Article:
Steel, etched; brass lugs; hexagonal wood haft with leather straps; woolen tassel
Overall: 208.2 cm (81 15/16 in.); Blade: 29.5 cm (11 5/8 in.)
Weight: 1.4 kg (3.09 lbs.)
Gift of Mr. and Mrs. John L. Severance 1916.1789
The Hapsburg coat of arms, seen here, features a double-headed eagle.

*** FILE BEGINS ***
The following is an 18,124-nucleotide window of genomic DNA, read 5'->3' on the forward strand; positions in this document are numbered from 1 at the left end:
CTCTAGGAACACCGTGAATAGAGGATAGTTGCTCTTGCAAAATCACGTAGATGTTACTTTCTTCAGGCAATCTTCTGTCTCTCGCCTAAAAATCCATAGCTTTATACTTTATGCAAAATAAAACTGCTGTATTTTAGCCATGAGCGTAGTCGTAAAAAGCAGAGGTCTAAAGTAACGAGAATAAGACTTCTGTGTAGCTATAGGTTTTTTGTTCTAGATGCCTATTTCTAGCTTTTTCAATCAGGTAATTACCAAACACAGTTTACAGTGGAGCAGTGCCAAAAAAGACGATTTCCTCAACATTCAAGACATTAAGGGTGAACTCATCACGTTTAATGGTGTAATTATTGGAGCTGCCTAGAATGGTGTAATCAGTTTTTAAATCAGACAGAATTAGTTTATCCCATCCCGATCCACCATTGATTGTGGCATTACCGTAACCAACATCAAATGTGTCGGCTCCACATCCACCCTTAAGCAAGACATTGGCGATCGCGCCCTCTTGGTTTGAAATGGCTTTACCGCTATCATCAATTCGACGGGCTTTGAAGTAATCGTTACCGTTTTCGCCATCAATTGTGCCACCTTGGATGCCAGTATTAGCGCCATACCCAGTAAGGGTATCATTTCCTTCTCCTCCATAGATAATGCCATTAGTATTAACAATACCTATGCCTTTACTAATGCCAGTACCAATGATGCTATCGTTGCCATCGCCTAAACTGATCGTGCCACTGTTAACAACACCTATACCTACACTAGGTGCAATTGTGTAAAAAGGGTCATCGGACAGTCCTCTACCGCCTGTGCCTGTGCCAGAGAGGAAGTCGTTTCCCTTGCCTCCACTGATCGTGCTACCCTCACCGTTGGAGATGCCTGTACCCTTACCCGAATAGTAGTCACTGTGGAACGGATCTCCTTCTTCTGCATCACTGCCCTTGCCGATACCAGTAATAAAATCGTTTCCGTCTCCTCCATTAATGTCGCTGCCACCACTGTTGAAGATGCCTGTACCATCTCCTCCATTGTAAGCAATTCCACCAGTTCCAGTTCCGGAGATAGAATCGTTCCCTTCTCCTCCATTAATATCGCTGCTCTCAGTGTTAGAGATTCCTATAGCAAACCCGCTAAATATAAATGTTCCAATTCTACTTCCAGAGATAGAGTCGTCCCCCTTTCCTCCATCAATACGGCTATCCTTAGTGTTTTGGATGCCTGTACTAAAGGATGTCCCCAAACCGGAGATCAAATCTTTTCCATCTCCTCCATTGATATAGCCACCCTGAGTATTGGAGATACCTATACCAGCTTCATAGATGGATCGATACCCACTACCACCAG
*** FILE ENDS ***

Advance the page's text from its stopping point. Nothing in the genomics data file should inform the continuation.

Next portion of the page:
This weapon is etched with the imperial Hapsburg arms on one face and the Burgundian stave cross of St. Andrew on the other. In the 1500s, parade spears of this type became part of the insignia of infantry and light cavalry officers in the imperial army. In 1548 Titian painted an equestrian portrait of Emperor Charles V holding such a spear. At his abdication in 1556, Charles split the Hapsburg inheritance between his son, Philip II of Spain, to whom was awarded control of Burgundy, and his brother, Frederick, to whom went the imperial title and the family's central European lands. This spear probably belongs to this later period and its purpose was likely ceremonial.
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